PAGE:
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Library School Curricula in the US Should Address Liaison Responsibilities for Students Interested in Academic Librarianship, A Review of: Attebury, R. I., & Finnell, J. (2009). What do LIS students in the United States know about liaison duties? New Library World, 110(7), 325‐340.

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Author(s): Nazi Torabi

Journal: Evidence Based Library and Information Practice
ISSN 1715-720X

Volume: 5;
Issue: 2;
Start page: 100;
Date: 2010;
Original page

ABSTRACT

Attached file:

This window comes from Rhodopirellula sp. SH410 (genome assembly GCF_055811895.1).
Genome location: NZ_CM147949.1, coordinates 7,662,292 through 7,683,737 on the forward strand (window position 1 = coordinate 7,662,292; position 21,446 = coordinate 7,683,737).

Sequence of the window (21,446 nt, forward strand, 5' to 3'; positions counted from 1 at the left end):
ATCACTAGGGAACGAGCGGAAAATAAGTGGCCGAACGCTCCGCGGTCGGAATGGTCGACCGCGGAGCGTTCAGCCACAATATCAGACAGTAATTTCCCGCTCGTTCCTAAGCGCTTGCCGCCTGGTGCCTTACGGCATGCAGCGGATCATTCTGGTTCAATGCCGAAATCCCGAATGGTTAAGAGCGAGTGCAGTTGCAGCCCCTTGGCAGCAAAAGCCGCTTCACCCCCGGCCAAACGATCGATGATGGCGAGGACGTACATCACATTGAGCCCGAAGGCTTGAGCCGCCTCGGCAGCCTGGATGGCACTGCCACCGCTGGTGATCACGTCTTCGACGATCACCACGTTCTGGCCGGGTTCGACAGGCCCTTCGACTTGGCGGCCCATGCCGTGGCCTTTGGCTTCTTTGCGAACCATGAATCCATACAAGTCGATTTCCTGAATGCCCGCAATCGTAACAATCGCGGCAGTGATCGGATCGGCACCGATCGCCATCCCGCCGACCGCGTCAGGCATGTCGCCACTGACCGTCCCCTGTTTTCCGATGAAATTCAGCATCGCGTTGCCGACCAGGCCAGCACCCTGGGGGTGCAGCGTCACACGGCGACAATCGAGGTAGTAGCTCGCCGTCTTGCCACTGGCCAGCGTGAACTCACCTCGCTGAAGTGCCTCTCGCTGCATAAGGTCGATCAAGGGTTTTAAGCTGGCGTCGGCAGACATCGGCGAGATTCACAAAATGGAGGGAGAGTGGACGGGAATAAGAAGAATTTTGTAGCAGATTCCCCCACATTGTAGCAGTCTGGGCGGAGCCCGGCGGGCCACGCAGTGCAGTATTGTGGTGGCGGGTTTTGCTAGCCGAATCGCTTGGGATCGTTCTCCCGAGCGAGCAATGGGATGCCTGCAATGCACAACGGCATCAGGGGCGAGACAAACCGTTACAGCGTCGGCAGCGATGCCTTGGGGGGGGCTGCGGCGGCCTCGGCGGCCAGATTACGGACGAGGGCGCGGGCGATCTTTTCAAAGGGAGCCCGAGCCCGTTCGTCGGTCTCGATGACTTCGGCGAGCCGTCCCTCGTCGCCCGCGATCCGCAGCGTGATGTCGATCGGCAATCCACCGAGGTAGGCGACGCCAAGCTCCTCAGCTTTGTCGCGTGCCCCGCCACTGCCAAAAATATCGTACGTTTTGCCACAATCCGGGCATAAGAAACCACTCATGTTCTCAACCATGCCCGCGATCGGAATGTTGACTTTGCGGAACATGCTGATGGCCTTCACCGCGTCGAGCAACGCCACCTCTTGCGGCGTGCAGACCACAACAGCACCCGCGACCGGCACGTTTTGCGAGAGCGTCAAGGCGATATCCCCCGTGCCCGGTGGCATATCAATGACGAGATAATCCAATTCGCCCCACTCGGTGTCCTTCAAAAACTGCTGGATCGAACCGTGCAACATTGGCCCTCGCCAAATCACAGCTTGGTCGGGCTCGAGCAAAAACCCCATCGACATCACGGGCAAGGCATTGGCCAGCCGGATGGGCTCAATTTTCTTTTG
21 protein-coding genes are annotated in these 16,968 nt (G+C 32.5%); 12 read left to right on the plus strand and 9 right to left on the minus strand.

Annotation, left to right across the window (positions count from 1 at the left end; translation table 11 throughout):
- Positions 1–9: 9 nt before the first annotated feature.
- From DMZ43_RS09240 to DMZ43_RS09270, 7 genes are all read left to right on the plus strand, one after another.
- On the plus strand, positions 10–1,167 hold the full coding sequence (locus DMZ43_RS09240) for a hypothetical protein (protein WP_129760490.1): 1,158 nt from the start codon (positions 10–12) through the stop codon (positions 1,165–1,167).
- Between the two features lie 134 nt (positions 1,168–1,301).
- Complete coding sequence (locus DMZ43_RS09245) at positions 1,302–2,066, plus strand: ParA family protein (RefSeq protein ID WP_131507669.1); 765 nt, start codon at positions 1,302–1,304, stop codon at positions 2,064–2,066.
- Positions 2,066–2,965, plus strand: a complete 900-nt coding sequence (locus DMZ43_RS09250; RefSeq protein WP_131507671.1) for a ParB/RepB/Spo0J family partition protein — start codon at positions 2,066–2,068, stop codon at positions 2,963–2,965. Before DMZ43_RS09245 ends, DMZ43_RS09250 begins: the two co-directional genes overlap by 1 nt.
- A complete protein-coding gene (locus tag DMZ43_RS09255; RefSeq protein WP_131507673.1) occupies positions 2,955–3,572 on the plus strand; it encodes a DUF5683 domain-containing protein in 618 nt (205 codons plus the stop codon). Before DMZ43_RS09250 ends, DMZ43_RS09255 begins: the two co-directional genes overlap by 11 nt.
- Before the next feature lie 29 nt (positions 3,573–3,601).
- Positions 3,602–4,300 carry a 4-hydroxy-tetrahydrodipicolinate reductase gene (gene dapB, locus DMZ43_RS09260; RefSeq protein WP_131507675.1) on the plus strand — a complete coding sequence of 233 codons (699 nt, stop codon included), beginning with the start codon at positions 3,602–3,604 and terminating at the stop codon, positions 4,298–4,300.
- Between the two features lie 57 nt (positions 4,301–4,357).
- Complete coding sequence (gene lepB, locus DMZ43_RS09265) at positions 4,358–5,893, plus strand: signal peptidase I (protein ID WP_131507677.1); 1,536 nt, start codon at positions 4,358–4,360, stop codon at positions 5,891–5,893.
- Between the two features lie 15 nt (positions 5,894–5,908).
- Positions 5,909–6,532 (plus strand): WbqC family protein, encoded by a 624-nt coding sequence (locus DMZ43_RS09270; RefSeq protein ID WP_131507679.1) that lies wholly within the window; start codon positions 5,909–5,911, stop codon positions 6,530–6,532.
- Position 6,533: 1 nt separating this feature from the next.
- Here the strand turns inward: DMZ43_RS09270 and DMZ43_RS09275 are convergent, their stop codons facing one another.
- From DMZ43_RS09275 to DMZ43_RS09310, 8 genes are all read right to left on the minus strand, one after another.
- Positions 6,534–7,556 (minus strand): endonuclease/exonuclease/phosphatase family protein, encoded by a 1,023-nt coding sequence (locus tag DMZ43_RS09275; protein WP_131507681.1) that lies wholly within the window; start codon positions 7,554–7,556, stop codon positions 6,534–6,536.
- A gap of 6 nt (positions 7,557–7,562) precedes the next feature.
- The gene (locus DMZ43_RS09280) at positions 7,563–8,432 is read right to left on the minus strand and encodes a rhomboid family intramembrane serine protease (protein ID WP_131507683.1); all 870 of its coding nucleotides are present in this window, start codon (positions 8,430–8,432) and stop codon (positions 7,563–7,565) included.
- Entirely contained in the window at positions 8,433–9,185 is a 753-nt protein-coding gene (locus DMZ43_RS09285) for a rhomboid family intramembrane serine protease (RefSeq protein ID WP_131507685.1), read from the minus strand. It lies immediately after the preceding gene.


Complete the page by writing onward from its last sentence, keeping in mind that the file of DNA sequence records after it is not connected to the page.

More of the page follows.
Objectives – The two main objectives of this study were to determine the level of prevalence of liaison work in academic library job advertisements and to investigate whether the current library & information science (LIS) students are aware of liaison duties.Design – The mixed methods used in this study are job postings analysis and online survey.Setting – The research settings were the following:(1)Online academic job advertisements published between November 15, 2007 and January 15, 2008 and collected from Chronicle of Higher Education’s Web site and lisjobs.com;(2)Fifty‐three electronic mail lists of ALA‐accredited library schools in the US.Subjects – The subjects of the study were 313 online academic job advertisements and 516 LIS students.Methods – The sample size and methodology for the first part of this study were based on four previously published studies. Duplicated job postings were removed and the remaining were organized into 15 categories of access/public services, reference, instruction, bibliographer/subject specialist, combination (instruction and reference), archives/special collections, special libraries, director/dean, department head or coordinator, interlibrary loan (ILL), systems/web development, cataloguing, outreach, and acquisitions/collection‐development. Only those job ads containing the term “liaison” were included in the analysis.For the second part of the study, the authors conducted an online survey. They attempted to investigate the knowledge of LIS students on liaison librarianship, to measure the level of exposure to liaison responsibilities in their course work, and to gauge the confidence of the individual in their ability to become successful liaison librarians. The survey was distributed among 53 LIS school electronic mail lists, resulting in 516 respondents.Main Results – The job ad analysis revealed that 29% of job postings were directly related to liaison duties. The liaison component of the positions related to access/public services, instruction, bibliographer/subject specialist, special, and outreach were the highest (50% or more). The liaison activities described in the job ads related to reference, a combination of reference and instruction, ILL, department head/coordinator, and system/Web development were also high (29% to 50%). The positions categorized as librarian, archives, director/dean, cataloguing, and collection development/acquisitions had less liaison responsibilities (
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